We’ll see what happens.

Lamictal in consideration of pregnancy

My husband and I are talking about expanding our family. While that sounds all well and good, I just have one issue:

Lamictal.

For most women, they think, “Well, I want a kid” and the most they have to do is probably get off birth control. Just finish off their contraceptives, maybe feel a little nauseous, and move forward with their plans.

(sigh) Not me. If I want to do this right, it might be a good 6 months or so before I can consider trying.

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John Grohol interviews Wyeth's VP of Medical Affairs on Pristiq

Dr. Grohol interviewed Dr. Phil Ninan, Wyeth’s VP of Medical Affairs on Pristiq, its efficacy, and surrounding issues. It was quite an interesting interview (and long) but here are some highlights that I chose to comment on. I’ll be making some comments in between Dr. Ninan’s answers due to the extensive length. Some parts of the answers have been truncated.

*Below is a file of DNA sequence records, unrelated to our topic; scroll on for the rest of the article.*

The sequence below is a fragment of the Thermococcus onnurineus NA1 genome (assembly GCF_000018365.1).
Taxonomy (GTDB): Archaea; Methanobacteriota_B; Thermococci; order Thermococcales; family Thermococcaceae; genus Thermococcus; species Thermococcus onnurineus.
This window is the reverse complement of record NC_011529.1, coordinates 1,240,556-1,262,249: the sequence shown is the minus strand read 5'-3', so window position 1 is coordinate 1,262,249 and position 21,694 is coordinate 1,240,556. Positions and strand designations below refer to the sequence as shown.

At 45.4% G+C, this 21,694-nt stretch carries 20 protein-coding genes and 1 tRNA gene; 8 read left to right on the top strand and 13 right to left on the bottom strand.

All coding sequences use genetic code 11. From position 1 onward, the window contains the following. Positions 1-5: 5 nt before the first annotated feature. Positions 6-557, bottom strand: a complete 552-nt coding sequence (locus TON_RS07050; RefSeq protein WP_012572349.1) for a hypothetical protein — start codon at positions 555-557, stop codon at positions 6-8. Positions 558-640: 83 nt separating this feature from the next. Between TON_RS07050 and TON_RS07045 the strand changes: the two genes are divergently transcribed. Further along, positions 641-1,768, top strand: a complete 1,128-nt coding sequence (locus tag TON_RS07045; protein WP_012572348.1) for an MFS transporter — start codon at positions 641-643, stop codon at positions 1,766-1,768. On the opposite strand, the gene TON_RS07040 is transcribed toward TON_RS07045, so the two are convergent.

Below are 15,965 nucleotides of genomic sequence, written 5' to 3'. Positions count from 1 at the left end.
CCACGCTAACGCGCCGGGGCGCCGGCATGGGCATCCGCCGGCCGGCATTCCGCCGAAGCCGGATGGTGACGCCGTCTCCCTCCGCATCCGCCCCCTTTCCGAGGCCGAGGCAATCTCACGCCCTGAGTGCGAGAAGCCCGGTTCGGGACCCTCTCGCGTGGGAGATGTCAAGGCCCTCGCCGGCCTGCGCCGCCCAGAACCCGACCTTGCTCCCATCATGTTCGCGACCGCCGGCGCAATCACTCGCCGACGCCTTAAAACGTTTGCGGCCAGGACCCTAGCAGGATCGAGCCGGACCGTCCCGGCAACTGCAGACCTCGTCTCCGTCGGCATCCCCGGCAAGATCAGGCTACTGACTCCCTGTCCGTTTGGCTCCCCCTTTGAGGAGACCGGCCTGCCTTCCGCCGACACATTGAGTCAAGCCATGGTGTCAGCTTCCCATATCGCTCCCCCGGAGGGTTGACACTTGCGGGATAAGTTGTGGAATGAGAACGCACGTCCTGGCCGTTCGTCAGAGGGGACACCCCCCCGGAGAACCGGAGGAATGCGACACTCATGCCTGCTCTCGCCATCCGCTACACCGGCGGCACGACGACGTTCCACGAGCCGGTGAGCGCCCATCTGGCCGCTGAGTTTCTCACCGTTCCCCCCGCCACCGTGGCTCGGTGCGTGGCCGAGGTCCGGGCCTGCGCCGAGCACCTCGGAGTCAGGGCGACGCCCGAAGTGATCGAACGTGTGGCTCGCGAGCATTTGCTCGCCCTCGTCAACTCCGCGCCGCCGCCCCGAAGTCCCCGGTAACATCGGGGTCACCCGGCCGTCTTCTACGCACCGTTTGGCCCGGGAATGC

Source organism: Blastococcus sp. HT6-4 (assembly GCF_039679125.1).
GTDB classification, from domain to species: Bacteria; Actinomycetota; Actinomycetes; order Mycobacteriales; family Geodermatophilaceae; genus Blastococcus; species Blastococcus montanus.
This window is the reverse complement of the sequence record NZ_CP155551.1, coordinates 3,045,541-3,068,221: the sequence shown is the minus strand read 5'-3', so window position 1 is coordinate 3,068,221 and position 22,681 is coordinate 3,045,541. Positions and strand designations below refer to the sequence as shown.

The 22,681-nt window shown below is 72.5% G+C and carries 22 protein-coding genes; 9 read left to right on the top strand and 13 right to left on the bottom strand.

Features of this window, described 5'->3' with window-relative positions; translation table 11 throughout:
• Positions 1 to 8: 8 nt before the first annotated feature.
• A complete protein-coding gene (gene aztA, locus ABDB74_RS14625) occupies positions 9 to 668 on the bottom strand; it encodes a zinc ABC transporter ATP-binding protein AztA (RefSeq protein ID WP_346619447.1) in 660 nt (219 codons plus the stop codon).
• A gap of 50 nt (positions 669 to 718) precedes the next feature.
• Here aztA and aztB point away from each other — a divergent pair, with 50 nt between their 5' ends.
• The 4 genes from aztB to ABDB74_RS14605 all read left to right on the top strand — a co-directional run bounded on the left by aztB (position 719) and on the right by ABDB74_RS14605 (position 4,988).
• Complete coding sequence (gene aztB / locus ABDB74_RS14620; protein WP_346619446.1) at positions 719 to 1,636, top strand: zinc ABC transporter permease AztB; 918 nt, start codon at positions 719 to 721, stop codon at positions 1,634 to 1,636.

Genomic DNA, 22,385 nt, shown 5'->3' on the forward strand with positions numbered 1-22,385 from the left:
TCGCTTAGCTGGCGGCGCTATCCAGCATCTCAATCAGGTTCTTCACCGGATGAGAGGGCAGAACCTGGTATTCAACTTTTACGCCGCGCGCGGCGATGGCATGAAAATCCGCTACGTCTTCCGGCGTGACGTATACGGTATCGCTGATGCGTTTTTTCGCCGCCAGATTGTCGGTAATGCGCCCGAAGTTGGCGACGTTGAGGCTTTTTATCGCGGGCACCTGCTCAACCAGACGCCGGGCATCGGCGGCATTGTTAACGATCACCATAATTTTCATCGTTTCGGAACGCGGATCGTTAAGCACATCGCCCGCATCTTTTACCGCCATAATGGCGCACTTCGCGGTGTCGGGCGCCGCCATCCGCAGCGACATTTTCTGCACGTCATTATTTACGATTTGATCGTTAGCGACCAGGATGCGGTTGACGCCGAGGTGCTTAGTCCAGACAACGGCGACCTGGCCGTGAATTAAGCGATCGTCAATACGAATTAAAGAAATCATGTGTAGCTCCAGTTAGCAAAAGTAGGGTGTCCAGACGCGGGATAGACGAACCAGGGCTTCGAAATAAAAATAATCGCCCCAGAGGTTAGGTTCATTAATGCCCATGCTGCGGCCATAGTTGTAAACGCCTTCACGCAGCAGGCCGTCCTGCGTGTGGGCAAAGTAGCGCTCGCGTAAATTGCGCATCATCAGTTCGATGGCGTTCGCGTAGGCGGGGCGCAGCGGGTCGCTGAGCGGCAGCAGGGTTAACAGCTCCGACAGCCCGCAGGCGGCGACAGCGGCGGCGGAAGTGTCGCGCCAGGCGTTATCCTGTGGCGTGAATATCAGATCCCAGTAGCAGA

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Light posting again

POSTING
Posting may be light through Friday as I’m proofing an ENTIRE website — medication-related, actually — and making all the web copy is correct, the links work, and that the design/layout isn’t funky. Since it’s a website, it’s a huge job and it may take me until Friday. Here’s an example (not the real site I’m working on) of the monstrosity of the kind of work I’m doing.  I’m proofing every single piece of text on every page.  Funny thing is, I don’t mind. I love what I do.

PSYCHIATRIST APPOINTMENT